There is no doubt that scuba diving has been life changing for us. It has improved our emotional well-being, self esteem and confidence; given us a much stronger connection and appreciation of nature; and we’ve been lucky to establish new life-long friendships. But it’s also taught us a few things that we never expected.
To slow down
Our daily lives above the surface are often a frenzied, crazy, mess. As we chase success and fulfilment we get wound up in a more chaotic and faster pace of life, and somehow we think this is normal. Our lives above the surface are played out under huge pressure. The demands we place on ourselves can often be debilitating, but we seem to think that if we stop moving, we will fall behind and fail, right?
Below the surface though, the more slowly you move, the more you see and the better your dive experience is. Slowly and purposefully creeping along a coral reef rewards you with marine encounters and interactions you may never have had if you were moving faster.
With our fast frenzied lives above the surface, it did take us a while to master the art of being slow underwater, but once we did, the more we appreciated our time in the ocean, and the more present we were in each moment.
We’ve tried to bring this ‘slow’ back into our daily lives above the surface, and the same rings true. Whilst it’s not always easy to slow down, we find that when we do, we tend to listen more, and therefore learn more, and have better interactions with others. We’re also less stressed and distressed.
How to talk without speaking
One of the best things we love about diving is the inability to speak underwater. Yet, this doesn’t mean you can’t talk.
Scuba diving has taught us that communication is far more than just speaking or writing. Most of us are unaware that we actually communicate in many different ways even when we’re not speaking.
We’ve met divers the world over and rarely do we speak the same language, but as soon as we slip beneath the surface, our language is universal. The simple hand signals you learn as a scuba diver, combined with the language of gestures, facial expressions, and behaviours underwater, unites us and gives us a means of communication and connection.
This scuba language has helped us above the surface as well, especially when interacting with people of different nationality, language, and culture. It’s made us think more carefully about making an effort to keep our communication clear, simple and unambiguous, whilst incorporating more hand gestures and facial expressions, just like the simple scuba signals. In an ever growing multicultural city like Melbourne where we live, we find our daily cross cultural communications are now more enriching as we try different communication techniques and rely less on our voices.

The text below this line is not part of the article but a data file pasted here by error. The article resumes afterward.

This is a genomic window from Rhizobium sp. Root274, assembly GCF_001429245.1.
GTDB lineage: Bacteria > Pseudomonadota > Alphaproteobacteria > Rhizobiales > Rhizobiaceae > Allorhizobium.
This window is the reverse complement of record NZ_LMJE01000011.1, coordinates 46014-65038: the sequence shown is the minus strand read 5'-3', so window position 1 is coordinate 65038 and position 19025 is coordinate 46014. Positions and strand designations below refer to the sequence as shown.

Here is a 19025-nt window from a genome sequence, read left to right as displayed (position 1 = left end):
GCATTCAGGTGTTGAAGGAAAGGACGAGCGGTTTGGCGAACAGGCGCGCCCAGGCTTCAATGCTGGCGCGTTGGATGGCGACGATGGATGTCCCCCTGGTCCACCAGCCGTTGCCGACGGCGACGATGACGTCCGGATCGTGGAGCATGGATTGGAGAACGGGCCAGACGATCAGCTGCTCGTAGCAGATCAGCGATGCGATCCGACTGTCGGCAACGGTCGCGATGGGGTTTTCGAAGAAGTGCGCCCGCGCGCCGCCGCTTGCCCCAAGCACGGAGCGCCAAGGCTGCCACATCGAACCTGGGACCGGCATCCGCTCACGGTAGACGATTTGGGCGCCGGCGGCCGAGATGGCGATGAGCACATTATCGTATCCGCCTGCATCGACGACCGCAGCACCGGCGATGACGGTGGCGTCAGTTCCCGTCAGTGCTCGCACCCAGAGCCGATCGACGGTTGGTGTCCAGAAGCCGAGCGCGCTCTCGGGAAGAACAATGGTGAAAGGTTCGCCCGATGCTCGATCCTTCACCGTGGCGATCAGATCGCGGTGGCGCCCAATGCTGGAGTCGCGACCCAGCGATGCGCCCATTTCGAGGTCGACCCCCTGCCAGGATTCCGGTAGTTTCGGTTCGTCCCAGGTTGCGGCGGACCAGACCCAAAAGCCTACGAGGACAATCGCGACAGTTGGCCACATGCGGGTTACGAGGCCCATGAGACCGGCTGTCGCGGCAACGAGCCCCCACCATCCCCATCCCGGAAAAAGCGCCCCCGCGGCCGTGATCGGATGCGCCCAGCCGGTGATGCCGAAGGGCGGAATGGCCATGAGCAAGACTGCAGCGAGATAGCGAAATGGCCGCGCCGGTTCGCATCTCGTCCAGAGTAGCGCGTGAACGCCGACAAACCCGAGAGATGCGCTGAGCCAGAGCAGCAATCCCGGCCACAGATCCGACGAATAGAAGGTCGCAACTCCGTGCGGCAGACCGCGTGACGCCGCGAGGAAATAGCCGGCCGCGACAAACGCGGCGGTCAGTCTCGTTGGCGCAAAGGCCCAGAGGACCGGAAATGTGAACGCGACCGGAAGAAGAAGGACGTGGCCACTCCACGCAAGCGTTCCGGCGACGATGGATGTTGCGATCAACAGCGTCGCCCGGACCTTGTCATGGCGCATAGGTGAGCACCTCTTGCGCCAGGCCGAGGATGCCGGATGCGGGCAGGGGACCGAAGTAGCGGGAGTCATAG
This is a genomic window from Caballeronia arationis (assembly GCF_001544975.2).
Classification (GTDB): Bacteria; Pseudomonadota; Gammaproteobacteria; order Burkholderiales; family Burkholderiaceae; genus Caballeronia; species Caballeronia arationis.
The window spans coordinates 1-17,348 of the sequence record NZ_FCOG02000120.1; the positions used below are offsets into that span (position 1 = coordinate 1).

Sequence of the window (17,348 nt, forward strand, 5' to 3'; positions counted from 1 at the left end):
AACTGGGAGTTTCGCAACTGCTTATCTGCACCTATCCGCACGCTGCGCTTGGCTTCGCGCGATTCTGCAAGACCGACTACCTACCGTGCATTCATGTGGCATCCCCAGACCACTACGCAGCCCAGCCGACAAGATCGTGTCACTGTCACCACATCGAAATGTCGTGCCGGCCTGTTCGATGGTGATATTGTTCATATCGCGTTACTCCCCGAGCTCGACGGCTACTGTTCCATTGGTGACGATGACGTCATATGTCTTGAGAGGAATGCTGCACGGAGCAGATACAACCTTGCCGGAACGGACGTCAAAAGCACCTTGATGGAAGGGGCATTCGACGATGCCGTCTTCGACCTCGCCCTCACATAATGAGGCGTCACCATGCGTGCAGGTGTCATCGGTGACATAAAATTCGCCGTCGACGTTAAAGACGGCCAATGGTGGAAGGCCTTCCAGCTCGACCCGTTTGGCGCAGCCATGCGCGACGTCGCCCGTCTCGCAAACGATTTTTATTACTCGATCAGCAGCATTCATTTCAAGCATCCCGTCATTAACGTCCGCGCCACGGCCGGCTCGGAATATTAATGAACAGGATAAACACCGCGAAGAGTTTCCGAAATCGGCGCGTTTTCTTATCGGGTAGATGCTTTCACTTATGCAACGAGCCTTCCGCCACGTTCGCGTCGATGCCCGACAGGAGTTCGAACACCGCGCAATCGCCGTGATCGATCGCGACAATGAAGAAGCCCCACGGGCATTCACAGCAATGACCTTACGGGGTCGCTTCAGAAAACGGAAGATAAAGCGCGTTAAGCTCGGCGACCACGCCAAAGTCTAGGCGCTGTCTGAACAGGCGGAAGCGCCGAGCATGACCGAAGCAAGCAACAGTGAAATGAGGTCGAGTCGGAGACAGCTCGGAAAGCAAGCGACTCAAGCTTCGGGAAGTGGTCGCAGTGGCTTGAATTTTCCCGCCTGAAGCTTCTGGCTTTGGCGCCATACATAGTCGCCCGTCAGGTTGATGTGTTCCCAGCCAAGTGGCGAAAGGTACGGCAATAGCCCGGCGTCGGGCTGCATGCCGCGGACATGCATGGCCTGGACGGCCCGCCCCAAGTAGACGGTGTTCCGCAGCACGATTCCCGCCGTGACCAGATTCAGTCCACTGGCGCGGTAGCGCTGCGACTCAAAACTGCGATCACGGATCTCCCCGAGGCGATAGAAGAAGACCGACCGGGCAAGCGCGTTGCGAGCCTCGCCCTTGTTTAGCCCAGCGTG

The beauty of the ocean is far greater than what you see on the BBC
We’ve all marvelled at the BBC programmes about our oceans. Spectacular coral reefs, amazing animal encounters, David Attenborough...... you think you know it. I mean you’ve seen how beautiful it is on TV right? Wrong. While the BBC does a marvellous job at portraying the beauty of the natural world, nothing prepares you for your first dive to depth.
As you descend, you enter a world of slow-motion. It’s colourful, eerie, and mysterious, and it totally engulfs you. And, no matter how many times you slip into the blue, you never know what you’re going to see, or when you’ll see it. One day you’ll peer into a cave to find a giant painted lobster, the next day the same cave harbours an octopus curiously extending its arm to greet you.
From the moment you roll off the boat, you’re submerged into an astonishingly different world. You have a ringside seat within the worlds biggest aquarium, and you have no idea what the show will entail. This is ocean’s real beauty, its mystery. And you can’t get that from watching TV.
Keen to try scuba diving? We dare you. Visit PADI for information on courses near you.